Criminal justice professionals with an interest in African-Americans have given little attention to the role information and communication technologies (ICTs) may play in their work. There are few scholars and professionals who explore how technologies like the Internet, social media applications, and mobile phones impact African-American experiences in modern society. This state of affairs is understandable. When one imagines a connection between technology and criminal justice, one thinks of cybercrime, and the battle between large corporations and the highly educated (often white and male) criminals who try to steal money. African-Americans are not a part of this picture. One may also think of ICTs as being merely for fun and games, tangential to the concerns of criminal justice professionals. However, if we widen our gaze and conceive of ICT usage as having an effect on family communication, labor market participation, and political engagement the connections between African-Americans, ICTs, and criminal justice become clearer.
My research skirts the disciplines of sociology, communications, and Internet studies. Research within these fields, including my own work , has led to some surprising (and inspiring) conclusions. In the main, what we have found is that African-Americans are avid and innovative users of ICTs, and have developed a series of digital practices that have helped them overcome historical and structural disadvantages. In the remaining paragraphs I share some of these insights.
The demands of 21st century life place great strain on the family. Parents often work long hours, and the stay at home mom is very rare. At the same time children are engaged in a plethora of activities. People have responded by relying on their mobile phones to maintain contact with loved ones. A popular term used by scholars to describe this trend is “networked individualism”. African-Americans as a group, and African-American mothers in particular, are networked individuals par excellence. Black mothers – more often single parents, more often working in flextime jobs – have become adept at using their mobile phones to keep track of their charges and to dispense instruction as needed. Given the established links between parent contact time, difficulties in school, and entry into the criminal justice system, this pattern of behavior is a positive development.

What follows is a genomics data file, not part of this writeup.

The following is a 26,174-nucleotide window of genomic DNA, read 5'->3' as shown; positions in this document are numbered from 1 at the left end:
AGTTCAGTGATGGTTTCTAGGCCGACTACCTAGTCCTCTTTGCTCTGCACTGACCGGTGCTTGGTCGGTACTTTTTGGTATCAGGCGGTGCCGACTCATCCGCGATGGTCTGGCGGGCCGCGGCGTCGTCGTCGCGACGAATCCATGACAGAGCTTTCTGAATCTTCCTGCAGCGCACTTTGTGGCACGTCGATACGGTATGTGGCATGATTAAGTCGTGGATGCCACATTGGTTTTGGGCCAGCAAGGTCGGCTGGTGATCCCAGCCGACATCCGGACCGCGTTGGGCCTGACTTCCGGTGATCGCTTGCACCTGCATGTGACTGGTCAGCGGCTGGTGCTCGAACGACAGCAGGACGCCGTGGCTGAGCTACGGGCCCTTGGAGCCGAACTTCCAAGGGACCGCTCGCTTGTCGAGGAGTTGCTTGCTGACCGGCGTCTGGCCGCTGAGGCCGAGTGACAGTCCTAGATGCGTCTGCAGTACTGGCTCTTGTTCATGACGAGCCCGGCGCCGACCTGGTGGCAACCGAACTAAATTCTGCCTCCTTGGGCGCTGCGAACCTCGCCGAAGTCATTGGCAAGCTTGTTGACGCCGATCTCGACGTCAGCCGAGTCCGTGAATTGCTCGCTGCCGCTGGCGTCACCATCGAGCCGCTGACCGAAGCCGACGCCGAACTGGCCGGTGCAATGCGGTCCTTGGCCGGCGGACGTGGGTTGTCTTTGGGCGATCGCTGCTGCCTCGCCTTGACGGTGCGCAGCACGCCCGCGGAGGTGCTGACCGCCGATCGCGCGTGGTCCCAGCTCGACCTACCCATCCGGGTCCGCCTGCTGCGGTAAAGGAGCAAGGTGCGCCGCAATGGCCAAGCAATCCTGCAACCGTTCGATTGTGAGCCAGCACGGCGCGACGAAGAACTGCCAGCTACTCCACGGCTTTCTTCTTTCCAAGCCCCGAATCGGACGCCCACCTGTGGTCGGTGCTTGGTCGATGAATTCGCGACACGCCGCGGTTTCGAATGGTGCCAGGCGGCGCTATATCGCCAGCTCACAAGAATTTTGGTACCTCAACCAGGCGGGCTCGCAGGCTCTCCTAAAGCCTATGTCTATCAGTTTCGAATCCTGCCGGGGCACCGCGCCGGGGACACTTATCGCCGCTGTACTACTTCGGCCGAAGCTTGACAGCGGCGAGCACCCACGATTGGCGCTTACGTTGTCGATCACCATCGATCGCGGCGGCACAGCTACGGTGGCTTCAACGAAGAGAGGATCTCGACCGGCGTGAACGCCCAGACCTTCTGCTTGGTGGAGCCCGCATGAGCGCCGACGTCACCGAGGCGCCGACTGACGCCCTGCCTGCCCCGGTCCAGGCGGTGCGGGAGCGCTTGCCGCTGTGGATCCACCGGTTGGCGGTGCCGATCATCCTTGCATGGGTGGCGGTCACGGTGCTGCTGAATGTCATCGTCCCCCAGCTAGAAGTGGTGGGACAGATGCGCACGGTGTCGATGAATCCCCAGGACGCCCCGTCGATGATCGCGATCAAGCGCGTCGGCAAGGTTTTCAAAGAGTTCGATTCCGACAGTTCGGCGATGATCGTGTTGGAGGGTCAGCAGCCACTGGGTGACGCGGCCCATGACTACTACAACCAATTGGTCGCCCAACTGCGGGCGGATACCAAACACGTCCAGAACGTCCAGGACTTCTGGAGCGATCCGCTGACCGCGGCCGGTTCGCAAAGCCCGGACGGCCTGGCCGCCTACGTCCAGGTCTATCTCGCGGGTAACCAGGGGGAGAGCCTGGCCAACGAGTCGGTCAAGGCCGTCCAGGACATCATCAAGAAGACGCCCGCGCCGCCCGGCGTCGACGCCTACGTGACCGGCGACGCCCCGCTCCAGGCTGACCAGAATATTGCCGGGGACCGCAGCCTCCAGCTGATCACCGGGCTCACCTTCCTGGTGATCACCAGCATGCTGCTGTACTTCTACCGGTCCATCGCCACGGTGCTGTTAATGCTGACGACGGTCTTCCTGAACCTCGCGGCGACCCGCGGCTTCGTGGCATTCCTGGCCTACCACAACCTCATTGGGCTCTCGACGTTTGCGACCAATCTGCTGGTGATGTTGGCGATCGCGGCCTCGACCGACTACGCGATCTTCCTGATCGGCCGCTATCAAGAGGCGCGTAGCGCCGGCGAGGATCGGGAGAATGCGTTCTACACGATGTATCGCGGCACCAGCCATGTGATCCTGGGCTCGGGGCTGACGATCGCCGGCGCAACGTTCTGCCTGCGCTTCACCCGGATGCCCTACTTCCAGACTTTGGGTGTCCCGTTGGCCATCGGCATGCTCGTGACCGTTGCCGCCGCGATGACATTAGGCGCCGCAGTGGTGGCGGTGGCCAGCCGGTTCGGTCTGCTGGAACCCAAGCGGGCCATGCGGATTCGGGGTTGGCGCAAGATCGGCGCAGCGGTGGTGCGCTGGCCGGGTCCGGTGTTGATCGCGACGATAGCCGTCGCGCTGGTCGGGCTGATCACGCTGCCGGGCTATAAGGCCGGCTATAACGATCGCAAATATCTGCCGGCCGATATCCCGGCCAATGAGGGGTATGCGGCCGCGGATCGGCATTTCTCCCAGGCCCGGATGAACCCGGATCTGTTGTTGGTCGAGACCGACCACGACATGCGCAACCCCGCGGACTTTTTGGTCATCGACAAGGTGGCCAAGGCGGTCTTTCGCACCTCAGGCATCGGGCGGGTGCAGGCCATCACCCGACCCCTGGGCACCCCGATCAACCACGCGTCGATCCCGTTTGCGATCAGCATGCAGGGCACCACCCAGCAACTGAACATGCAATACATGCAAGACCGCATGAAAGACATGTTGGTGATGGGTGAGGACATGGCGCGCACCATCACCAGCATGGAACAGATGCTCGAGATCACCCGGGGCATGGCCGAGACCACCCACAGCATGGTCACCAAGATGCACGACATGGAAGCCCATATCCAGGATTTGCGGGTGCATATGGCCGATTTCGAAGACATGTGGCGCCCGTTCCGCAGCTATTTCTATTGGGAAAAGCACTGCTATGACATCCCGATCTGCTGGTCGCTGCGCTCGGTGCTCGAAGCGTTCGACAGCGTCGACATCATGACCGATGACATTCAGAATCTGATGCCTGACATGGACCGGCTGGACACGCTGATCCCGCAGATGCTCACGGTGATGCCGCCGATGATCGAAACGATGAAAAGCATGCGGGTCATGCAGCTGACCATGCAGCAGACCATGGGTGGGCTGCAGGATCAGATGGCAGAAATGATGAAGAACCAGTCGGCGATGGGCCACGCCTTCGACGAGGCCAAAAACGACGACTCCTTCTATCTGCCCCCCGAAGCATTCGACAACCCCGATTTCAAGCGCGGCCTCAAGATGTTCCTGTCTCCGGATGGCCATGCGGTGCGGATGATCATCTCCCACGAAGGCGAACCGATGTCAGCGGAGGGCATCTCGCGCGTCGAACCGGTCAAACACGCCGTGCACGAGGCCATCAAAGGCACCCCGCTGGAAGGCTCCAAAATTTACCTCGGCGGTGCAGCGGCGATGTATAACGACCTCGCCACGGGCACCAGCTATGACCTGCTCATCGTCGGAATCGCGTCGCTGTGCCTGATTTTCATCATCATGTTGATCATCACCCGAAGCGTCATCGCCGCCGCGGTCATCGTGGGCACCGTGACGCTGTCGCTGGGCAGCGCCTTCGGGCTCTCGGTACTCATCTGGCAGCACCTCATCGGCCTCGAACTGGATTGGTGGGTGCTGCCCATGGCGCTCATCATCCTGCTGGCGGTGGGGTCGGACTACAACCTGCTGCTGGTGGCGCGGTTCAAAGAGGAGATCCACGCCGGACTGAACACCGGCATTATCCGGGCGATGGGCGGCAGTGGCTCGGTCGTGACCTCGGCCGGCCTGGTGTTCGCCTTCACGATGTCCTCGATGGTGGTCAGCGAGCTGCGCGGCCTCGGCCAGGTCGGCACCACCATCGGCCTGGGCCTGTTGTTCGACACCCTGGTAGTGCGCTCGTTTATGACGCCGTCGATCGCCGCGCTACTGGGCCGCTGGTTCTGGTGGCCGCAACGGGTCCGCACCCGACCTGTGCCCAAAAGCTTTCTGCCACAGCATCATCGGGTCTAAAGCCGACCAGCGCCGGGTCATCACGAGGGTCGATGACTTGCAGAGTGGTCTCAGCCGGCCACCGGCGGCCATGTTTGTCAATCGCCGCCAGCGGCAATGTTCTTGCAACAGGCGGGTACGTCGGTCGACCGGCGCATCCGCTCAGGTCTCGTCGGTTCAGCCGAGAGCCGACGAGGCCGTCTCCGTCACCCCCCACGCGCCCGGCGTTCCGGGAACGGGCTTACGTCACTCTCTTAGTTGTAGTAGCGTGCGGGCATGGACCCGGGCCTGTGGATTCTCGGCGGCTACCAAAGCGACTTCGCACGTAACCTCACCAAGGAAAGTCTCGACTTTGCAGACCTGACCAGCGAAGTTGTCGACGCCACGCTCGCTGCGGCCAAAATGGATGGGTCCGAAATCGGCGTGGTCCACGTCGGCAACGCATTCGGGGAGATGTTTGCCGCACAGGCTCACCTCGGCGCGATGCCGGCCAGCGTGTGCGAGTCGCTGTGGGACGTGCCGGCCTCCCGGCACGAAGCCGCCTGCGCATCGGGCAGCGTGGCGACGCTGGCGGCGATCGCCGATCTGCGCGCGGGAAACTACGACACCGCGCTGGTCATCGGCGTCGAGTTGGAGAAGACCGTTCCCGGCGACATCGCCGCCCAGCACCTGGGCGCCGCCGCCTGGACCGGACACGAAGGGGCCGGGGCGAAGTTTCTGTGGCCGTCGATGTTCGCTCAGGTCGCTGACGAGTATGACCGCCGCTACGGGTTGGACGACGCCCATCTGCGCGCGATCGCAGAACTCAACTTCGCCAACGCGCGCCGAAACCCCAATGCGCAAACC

African-Americans are more likely to live in racially and economically segregated areas. Scholars studying the effects of residential segregation have shown that people living in these areas suffer from a lack of social capital. Black people living in highly segregated areas are often disconnected from the flows of knowledge that leads to job opportunities. In my own research I found a very interesting pattern. I looked at the types of behaviors on social networking sites like Facebook and LinkedIn for different racial groups. I found that African-Americans are more likely to make new connections with people online, especially within a professional context. This, I suggest, is an attempt to address this deficit in social capital. Black people are aware that they are often on the outside looking in with regards to the labor market, and use ICTs to address this situation. The links between addressing this deficit in social capital and entry into the criminal justice system are clear – people with meaningful jobs are less likely to resort to criminal behavior.
Over the past three years there have been several high-profile deaths of black mean at the hands of law enforcement. These unfortunate deaths became front page news stories, initiating a national conversation on race and policing. African-Americans have influenced this conversation through collective participation on social networking sites. Scholars term the political conversations emanating from disadvantaged groups – often with different interpretations of current events – as a “counterpublic”. In this regard, African-Americans have one of the most vibrant counterpublics in recent memory with their collective participation through Twitter. The group of black participants using Twitter to comment on social issues has been dubbed Black Twitter by writers in the mainstream press, and is credited with popularizing the hashtag #blacklivesmatter. Black Twitter is an illustration of how African-Americans have leveraged ICTs in an effort to achieve social justice.
I have commented on three ways that African-Americans are using ICTs to accomplish goals that are of great import to criminal justice professionals. They have found ways to address disparities in family organization, labor market participation, and political engagement. Scholars and professionals in criminal justice should develop research programs, college courses, and best practices that take advantage of these African-American digital practices.